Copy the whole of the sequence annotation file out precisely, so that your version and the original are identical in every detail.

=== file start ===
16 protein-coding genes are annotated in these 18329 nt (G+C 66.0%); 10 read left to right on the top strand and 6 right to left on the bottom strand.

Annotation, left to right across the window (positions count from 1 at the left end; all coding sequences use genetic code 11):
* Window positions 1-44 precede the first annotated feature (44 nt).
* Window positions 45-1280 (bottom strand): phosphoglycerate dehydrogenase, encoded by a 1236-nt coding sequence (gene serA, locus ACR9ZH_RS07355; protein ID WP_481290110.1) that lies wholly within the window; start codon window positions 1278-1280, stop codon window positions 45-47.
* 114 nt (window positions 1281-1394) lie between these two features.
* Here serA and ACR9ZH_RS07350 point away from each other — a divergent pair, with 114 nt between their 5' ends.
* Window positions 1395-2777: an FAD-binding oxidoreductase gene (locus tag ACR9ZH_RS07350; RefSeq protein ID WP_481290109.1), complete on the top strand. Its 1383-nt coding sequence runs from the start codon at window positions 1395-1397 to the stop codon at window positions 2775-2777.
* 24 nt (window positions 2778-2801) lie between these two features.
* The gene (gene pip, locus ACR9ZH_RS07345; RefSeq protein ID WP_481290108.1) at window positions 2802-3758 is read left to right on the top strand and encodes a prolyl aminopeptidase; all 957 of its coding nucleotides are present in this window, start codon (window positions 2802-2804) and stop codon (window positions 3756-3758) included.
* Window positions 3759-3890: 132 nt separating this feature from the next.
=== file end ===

16 protein-coding genes are annotated in these 18329 nt (G+C 66.0%); 10 read left to right on the top strand and 6 right to left on the bottom strand.

Annotation, left to right across the window (positions count from 1 at the left end; all coding sequences use genetic code 11):
* Window positions 1-44 precede the first annotated feature (44 nt).
* Window positions 45-1280 (bottom strand): phosphoglycerate dehydrogenase, encoded by a 1236-nt coding sequence (gene serA, locus ACR9ZH_RS07355; protein ID WP_481290110.1) that lies wholly within the window; start codon window positions 1278-1280, stop codon window positions 45-47.
* 114 nt (window positions 1281-1394) lie between these two features.
* Here serA and ACR9ZH_RS07350 point away from each other — a divergent pair, with 114 nt between their 5' ends.
* Window positions 1395-2777: an FAD-binding oxidoreductase gene (locus tag ACR9ZH_RS07350; RefSeq protein ID WP_481290109.1), complete on the top strand. Its 1383-nt coding sequence runs from the start codon at window positions 1395-1397 to the stop codon at window positions 2775-2777.
* 24 nt (window positions 2778-2801) lie between these two features.
* The gene (gene pip, locus ACR9ZH_RS07345; RefSeq protein ID WP_481290108.1) at window positions 2802-3758 is read left to right on the top strand and encodes a prolyl aminopeptidase; all 957 of its coding nucleotides are present in this window, start codon (window positions 2802-2804) and stop codon (window positions 3756-3758) included.
* Window positions 3759-3890: 132 nt separating this feature from the next.